UAE banking to see robust credit growth: Moody's
Banks' capital levels will remain strong over the next 12 to 18 months.
Dubai - The global ratings agency maintains its outlook for the banking system at stable, underpinned by strong capitalisation, stable funding and liquidity conditions
On the back of economic resilience, the UAE banking system will see robust credit growth underpinned by strong capitalisation, stable funding and liquidity conditions, Moody's Investors Service.
Maintaining its outlook for the banking system at stable, the global ratings agency said economic growth of the UAE will rebound.
"We expect improving non-oil economic activity to increase real GDP growth to 3.2 per cent in 2018, following a forecast slowdown to 1.1 per cent in 2017 from 3 per cent in 2016," said Mik Kabeya, analyst at Moody's.
"Faster economic growth in 2018 will support the banking system's credit growth, and we forecast credit growth of around five per cent in 2018, after a forecast lower growth of around two per cent in 2017, from 5.8 per cent in 2016 and 8.0 per cent in 2015" said Kabeya in the report 'Banking system outlook - UAE: Economic resilience and solid bank financial fundamentals drive our stable outlook'.
Loan performance will soften modestly following sluggish economic growth this year. Problem loans will edge higher, reaching 5.5-6.0 per cent of gross loans by 2018, from 5.3 per cent in June 2017.
"High concentrations of loans to government-related institutions and to a volatile real-estate sector pose downside risks to loan quality," Kabeya said.
Banks' capital levels will remain strong over the next 12 to 18 months, with system-wide tangible common equity at between 14 per cent and 16 per cent of risk-weighted assets.
"This resilience, which reflects banks' internal capital generation and lower growth in risk-weighted assets, provides a substantial cushion against softening loan performance," the ratings agency said.
"Stabilising oil prices and international bond issuances will continue to support funding and liquidity conditions in the country, following a tightening during 2016 amid oil price weakness" said Kabeya. UAE banks will remain primarily deposit-funded, with a fair recourse to more volatile market funding.
According to the UAE Central Bank's Credit Sentiment Survey, corporates and small businesses are expected to be the primary driver of credit demand over the next 12 months, continuing a trend seen in the previous quarter when business lending outpaced lending to individuals.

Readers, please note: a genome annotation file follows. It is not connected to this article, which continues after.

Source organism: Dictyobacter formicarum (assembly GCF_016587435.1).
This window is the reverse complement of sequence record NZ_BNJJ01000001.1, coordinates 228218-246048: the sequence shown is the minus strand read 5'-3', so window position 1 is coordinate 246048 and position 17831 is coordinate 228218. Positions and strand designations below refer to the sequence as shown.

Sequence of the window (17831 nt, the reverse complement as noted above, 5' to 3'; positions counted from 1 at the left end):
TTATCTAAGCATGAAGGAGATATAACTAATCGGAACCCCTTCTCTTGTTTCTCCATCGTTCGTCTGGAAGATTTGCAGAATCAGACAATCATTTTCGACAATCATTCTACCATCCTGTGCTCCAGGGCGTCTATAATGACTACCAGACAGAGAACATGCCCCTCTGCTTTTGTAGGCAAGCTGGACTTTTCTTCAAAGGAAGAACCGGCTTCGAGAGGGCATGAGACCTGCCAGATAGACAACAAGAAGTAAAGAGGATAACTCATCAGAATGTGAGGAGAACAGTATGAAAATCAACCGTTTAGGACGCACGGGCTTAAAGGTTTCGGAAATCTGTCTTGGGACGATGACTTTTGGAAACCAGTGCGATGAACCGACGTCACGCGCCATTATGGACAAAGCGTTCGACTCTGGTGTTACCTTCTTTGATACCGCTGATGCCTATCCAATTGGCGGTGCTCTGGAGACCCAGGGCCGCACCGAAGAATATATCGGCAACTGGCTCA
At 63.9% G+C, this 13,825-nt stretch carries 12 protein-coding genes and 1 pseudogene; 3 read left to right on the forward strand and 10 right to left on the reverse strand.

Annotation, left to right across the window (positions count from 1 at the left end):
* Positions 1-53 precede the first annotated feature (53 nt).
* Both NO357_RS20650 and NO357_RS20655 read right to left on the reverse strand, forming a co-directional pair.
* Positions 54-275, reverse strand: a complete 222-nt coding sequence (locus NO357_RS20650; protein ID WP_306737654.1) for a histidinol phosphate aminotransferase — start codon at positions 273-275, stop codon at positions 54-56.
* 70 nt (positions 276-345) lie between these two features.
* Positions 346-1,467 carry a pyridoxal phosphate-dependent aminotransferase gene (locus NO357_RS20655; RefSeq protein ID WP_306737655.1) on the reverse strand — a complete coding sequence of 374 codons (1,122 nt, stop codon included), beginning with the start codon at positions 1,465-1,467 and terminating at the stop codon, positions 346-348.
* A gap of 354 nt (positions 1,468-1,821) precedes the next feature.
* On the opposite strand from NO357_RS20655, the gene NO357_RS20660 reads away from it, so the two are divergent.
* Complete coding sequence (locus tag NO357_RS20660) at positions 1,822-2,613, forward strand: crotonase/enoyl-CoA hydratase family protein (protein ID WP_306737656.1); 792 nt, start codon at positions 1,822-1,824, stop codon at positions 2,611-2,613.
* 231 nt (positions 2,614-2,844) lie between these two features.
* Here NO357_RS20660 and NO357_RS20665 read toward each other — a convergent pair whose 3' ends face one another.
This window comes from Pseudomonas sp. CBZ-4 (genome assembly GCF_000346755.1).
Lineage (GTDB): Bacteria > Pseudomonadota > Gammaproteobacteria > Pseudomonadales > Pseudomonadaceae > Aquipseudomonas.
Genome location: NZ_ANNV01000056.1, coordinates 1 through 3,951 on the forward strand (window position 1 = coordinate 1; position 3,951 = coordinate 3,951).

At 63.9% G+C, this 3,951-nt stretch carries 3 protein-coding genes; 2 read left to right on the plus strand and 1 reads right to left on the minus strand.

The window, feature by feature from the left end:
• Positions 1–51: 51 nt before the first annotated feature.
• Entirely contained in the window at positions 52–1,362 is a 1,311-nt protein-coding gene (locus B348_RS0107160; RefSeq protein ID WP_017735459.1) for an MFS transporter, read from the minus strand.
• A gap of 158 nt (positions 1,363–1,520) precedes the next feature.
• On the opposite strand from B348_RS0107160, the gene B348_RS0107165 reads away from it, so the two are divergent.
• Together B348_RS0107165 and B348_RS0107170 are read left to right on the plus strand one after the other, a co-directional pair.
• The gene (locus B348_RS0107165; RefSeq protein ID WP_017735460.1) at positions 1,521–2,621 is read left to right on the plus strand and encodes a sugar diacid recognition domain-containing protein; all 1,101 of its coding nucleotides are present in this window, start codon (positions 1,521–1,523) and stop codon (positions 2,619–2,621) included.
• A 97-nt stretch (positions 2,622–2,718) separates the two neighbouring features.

Abdul Aziz Al Ghurair, chairman of UAE Banks Federation, has said UAE banks would post profit growth of around five per cent in the second half of 2017, similar to the first six months as bad loans ease and lenders weather the Qatar crisis.
"The whole economy, the government and the banking industry has accepted the oil price will be around $50, so they have to live with that and is part of their planning process," Al Ghurair was quoted as saying in an interview.
Moody's expects profitability to remain strong, with a net income measuring around 1.5 -1.7 per cent of tangible banking assets over the next 12 to 18 months.
Badis Shubailat, associate analyst at Moody's, said the recovery would reflect government spending in Dubai and increasing activity in trade and financial services.
"Non-oil activity, including government spending in Dubai and robust economic activity in trade and financial services, will support growth in the UAE economy. The construction of major infrastructure projects in Dubai in preparation for the 2020 World Expo will also contribute to growth," said Shubailat.
Non-oil GDP cooled during 2016, largely reflecting constrained public-sector spending. Government spending accounted for 30 per cent of GDP in 2016, and services accounted for 78 per cent of nominal GDP, Moody's noted.